According to figures from the Ministry of Health, this health crisis cost Mexico at least $ 4 billion, or 0.4% of the Gross Domestic Product (GDP), despite the fact that the number of confirmed cases during the year was Of 54,000; Of them, only 398 died. That is a lethality rate of 0.73%, far from 50% of the Ebola virus.

In a public letter, Margaret Chan, then director of WHO, justified giving the contingency the degree of pandemic: “The analysis of laboratory samples showed that the new virus had never circulated before in the human species. It is a virus of animal origin that uniquely combines genes of swine, avian and human influenza viruses. The genetic makeup of this virus is very different from that of H1N1 viruses that have been causing seasonal epidemics since 1977, “Chan said.

“WHO’s main fear is that it will spread from animal to human and that it will develop the ability to infect other humans. It would be highly deadly because humans have no defenses against it, “explains Dr. Alicia Galván, medical director of Laboratorios Liomont, the Mexican company that licensed Flublok’s distribution and manufacturing rights to Latin America except Brazil and Argentina.

“This vaccine is revolutionary because it can take us only four weeks to have it ready for the public, unlike the traditional one, which took up to six months. This, in a pandemic case, is something shocking: we have the reaction time to be able to protect the population, “adds Galván.

That time of reaction would have saved billions of dollars in the scenario of the crisis generated by the H1N1 virus in Mexico in 2009; But to understand it, you first have to understand the dynamics behind the influenza virus.

To tame them all?

The first thing to know is that there is no single influenza virus and that strains are constantly changing. That is why there is no vaccine that, with a single dose, immunize for life, so the WHO has to constantly monitor the cases recorded around the world to define what the three predominant strains in the year.

Once WHO has decided which strains will be the most common, it advises pharmaceutical laboratories around the world to prepare seasonal vaccines for the season, a process that usually lasts six months.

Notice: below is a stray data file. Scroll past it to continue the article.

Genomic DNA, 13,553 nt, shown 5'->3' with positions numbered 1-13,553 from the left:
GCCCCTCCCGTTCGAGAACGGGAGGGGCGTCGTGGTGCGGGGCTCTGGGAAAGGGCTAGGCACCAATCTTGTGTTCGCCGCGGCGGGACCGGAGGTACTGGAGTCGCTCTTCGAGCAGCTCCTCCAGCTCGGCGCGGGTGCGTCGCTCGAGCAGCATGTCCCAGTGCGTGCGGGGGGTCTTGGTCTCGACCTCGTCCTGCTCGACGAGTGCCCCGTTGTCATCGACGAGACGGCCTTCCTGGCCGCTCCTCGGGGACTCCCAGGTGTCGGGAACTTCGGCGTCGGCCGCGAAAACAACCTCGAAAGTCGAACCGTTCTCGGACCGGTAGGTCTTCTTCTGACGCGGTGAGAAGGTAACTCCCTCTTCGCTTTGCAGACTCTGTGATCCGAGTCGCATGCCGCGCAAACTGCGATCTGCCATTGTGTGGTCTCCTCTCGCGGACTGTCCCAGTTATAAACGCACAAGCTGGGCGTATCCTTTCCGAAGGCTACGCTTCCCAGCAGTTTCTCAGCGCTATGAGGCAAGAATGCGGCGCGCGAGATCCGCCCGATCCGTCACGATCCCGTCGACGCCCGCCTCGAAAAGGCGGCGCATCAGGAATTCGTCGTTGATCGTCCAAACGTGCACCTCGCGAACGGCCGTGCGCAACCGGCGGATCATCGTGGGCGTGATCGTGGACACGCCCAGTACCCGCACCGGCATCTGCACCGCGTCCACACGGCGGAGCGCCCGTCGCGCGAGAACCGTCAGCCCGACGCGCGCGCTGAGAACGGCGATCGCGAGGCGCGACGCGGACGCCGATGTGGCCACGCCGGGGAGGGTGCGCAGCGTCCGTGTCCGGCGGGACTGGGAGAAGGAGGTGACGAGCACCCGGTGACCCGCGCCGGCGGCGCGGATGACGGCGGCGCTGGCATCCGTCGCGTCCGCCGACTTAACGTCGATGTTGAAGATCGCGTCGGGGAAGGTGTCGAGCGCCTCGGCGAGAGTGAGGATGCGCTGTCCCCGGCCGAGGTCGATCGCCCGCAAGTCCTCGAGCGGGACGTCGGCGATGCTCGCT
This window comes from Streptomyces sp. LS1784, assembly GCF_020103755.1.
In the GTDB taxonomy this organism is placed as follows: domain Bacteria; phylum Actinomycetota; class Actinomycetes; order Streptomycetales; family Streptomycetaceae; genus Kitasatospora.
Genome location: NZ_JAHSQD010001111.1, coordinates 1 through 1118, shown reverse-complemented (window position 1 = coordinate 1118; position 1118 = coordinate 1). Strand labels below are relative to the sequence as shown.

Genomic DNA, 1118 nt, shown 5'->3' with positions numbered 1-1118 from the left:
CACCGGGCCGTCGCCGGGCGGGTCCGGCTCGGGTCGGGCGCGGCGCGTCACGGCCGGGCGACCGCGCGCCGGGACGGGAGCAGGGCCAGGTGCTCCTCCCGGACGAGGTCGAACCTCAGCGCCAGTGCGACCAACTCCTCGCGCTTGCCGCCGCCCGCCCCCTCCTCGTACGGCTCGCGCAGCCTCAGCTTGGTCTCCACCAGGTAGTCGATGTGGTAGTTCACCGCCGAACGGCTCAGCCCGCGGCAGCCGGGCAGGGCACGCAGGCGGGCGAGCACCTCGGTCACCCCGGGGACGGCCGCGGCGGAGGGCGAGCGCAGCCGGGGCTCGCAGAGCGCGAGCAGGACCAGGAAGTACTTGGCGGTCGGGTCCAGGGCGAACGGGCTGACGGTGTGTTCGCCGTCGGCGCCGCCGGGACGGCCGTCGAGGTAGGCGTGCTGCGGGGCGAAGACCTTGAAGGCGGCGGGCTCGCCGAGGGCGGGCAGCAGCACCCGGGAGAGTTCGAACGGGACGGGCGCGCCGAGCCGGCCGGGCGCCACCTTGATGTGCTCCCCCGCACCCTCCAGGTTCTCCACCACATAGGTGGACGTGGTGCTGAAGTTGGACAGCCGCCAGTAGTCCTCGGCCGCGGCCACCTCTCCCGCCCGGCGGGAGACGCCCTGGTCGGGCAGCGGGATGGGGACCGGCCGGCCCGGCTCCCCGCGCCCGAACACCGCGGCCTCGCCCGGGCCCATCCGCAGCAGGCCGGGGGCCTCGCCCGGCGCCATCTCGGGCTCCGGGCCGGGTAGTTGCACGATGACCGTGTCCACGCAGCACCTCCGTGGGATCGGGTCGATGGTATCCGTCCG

All this process would be extremely effective, except for the fact that Mother Nature is capricious and unpredictable and that, from time to time, she likes to play tricks on men, as in 2005, with the bird flu virus ( H5N1), or in 2009 with swine flu (H1N1), whose strains went unnoticed by WHO and showed a risk of contagion of alarming proportions, forcing the agency to declare the disease as a pandemic. Both outbreaks highlighted the need for alternatives to the production of so-called pandemic vaccines (which only include one strain, in these cases H5N1 or H1N1), which could prevent new infections quickly and effectively, serving as a sanitary fence . But, no: the first vaccines were ready much later.




Made in Mexico

In our country, where currently 54 million Mexicans over the age of 18 are not vaccinated against influenza, there is a business opportunity of as great a size as the challenge of convincing them to do so. “The whole population has to be vaccinated. It does not matter if you already had influenza at any time in your life, again you have to do it because, every year, the virus has a different strain, “warns Dr. Galván.

Against this background, Laboratorios Liomont, a Mexican company dedicated to the manufacture of generic drugs, decided to create the Life Sciences division in 2014, and start developing biotechnological products, explains the doctor.